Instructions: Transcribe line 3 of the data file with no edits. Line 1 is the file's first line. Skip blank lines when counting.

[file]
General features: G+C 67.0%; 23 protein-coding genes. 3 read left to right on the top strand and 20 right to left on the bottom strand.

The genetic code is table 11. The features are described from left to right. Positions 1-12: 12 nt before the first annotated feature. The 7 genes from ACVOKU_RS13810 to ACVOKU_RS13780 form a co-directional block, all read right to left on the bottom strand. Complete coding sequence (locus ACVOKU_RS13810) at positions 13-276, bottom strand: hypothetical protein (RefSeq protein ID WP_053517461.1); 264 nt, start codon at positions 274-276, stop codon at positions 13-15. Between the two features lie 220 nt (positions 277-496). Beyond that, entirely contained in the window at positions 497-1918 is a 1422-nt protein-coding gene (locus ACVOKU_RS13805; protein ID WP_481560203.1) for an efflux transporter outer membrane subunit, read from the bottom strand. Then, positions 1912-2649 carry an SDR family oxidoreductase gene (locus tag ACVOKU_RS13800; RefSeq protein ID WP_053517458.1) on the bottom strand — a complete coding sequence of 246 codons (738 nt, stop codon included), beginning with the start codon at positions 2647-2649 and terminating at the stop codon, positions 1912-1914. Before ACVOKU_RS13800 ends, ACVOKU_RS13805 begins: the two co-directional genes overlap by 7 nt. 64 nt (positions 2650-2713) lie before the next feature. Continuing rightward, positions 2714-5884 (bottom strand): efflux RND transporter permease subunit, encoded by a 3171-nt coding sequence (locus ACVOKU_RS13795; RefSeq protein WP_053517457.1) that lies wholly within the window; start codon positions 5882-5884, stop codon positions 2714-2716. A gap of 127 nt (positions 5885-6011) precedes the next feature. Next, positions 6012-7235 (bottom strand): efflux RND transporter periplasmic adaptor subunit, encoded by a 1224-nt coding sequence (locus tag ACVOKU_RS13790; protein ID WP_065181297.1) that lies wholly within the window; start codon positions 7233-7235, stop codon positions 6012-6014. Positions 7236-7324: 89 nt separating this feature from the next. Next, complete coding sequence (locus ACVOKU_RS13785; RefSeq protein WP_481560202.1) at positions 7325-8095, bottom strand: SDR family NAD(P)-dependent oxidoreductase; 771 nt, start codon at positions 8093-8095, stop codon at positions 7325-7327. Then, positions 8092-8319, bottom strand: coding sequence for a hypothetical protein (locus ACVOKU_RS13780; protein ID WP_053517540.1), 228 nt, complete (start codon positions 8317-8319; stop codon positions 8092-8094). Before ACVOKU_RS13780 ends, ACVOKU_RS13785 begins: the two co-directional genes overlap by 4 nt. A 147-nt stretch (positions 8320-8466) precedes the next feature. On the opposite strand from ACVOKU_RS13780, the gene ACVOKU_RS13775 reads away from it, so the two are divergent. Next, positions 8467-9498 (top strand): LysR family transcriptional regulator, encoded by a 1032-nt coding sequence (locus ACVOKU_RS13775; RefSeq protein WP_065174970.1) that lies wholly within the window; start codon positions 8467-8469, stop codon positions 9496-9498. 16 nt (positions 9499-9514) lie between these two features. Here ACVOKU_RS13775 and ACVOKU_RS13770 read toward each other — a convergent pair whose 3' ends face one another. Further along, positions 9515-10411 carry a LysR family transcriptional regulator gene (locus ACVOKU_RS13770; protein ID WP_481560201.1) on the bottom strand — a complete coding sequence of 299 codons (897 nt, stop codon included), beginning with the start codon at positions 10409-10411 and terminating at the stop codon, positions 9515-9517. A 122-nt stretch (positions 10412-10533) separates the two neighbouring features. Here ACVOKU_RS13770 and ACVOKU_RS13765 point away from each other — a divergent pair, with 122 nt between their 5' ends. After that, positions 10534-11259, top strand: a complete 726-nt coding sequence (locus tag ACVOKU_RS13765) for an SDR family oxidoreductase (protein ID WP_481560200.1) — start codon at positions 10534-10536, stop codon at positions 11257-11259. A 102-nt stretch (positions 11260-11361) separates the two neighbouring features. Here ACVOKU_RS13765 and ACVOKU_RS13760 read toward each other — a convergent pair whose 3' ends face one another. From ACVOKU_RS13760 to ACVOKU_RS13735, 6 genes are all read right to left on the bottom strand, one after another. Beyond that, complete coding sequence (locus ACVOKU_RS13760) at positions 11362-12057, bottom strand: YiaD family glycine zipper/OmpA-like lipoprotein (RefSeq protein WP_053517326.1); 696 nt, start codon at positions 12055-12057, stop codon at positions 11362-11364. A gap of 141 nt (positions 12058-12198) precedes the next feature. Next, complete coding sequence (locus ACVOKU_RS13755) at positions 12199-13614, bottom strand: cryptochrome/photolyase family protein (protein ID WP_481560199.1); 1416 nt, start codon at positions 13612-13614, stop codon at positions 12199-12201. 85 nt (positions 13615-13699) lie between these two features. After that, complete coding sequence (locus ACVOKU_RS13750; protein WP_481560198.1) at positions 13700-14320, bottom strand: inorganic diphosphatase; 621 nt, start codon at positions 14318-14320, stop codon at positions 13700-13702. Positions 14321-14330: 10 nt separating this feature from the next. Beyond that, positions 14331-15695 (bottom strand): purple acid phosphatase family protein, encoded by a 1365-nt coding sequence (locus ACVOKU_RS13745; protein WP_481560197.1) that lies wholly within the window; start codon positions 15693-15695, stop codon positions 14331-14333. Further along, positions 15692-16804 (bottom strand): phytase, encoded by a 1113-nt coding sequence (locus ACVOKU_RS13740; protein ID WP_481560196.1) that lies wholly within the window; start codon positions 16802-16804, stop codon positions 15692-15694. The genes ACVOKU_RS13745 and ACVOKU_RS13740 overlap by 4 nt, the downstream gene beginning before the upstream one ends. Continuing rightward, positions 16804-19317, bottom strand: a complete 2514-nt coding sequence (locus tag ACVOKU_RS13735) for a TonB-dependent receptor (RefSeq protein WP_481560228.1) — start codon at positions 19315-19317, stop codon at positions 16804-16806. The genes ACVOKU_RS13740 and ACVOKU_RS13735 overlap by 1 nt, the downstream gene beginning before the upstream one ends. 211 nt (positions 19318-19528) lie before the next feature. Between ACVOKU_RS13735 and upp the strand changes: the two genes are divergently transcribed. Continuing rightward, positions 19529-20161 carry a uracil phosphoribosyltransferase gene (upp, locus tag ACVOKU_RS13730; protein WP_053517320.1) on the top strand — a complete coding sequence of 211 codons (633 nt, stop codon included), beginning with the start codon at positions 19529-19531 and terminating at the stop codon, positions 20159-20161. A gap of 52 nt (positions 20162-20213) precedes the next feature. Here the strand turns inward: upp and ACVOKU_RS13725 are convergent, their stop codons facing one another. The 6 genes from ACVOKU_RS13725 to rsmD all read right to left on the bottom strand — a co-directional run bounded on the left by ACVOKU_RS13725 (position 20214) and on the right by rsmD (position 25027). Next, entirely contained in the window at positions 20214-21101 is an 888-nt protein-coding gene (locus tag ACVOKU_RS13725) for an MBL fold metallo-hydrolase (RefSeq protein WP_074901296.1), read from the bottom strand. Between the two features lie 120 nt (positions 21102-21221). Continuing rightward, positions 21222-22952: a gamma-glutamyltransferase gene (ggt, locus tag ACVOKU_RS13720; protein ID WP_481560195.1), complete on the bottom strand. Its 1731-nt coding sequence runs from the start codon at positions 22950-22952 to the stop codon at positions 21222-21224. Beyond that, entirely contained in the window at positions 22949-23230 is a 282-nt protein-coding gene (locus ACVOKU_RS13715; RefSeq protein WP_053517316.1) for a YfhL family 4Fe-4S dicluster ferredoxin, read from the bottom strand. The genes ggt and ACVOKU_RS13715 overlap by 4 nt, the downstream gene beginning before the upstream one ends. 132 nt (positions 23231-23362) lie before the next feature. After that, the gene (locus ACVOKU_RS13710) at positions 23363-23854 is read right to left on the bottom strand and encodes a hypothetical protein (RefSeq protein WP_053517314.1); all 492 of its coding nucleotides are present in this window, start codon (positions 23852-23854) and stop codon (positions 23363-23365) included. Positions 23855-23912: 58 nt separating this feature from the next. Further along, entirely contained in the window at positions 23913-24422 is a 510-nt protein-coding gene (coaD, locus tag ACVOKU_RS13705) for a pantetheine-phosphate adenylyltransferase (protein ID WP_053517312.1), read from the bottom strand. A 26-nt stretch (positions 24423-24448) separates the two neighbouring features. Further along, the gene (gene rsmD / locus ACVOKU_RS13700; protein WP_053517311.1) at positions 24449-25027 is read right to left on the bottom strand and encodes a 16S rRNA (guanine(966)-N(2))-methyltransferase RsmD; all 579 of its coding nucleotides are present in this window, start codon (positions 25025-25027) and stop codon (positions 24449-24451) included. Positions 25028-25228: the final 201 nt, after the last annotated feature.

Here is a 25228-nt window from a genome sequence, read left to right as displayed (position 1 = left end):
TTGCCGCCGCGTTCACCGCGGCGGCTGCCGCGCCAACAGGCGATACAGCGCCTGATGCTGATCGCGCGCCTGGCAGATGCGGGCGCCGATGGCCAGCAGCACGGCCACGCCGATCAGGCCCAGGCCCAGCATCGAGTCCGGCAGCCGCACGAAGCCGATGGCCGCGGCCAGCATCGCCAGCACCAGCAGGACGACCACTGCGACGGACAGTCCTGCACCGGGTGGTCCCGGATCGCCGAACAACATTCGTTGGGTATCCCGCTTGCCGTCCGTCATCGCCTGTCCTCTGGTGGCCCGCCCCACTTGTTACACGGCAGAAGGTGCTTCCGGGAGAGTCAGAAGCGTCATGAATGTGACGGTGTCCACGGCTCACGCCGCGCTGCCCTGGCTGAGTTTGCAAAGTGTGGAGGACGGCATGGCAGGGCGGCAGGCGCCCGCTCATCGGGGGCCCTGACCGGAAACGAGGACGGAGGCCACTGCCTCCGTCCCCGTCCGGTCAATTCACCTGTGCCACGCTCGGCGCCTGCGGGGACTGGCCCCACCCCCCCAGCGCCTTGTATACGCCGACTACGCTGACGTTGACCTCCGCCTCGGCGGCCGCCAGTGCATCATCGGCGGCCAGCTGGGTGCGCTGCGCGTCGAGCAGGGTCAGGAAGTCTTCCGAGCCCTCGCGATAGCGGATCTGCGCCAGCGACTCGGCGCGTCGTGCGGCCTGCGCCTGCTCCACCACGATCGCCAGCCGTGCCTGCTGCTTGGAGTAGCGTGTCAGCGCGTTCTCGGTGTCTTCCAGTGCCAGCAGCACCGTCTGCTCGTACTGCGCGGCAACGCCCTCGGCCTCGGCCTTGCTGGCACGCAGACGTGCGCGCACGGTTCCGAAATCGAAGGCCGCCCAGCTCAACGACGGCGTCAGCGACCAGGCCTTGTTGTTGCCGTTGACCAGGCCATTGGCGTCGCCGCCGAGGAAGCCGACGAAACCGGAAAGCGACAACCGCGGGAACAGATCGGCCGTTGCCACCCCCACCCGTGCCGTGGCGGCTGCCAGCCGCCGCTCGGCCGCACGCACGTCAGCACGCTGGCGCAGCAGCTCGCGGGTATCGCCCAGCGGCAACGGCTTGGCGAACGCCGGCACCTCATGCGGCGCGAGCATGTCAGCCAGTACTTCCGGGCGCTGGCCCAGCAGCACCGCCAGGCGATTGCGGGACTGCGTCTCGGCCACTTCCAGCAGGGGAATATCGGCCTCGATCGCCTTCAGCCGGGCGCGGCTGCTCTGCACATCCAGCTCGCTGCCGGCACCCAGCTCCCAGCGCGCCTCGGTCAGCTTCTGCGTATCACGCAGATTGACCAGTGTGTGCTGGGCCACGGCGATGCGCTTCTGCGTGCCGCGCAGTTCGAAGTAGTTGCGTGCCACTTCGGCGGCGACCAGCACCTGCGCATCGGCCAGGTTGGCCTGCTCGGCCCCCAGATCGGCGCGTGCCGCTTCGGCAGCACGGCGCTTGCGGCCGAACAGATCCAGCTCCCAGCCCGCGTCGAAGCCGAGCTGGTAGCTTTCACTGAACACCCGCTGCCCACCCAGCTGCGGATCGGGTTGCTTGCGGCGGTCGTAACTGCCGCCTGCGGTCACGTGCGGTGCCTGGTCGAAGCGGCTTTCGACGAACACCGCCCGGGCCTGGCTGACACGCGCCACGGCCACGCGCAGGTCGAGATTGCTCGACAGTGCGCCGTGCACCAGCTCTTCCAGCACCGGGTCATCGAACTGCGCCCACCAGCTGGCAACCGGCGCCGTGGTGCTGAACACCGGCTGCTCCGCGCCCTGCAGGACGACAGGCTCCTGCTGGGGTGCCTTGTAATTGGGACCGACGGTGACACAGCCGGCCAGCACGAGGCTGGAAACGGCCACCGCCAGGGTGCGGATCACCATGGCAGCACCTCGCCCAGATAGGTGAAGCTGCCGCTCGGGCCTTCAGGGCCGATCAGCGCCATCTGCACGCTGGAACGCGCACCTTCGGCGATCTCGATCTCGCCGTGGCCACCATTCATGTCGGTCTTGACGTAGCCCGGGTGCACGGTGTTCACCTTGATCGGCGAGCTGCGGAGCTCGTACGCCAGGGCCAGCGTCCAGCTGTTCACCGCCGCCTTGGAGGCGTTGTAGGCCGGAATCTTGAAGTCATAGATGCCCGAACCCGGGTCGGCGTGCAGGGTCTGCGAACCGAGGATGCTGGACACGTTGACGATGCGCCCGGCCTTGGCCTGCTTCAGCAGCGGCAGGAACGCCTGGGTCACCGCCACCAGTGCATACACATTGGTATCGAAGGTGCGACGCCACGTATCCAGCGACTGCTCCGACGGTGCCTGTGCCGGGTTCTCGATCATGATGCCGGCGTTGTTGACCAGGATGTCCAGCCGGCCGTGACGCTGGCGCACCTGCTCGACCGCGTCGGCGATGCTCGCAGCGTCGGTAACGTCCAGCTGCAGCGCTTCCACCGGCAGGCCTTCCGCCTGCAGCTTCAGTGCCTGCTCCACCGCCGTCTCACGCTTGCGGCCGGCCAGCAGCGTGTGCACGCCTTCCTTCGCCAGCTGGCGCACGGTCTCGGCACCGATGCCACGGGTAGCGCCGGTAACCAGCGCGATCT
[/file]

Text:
Here is a 25228-nt window from a genome sequence, read left to right as displayed (position 1 = left end):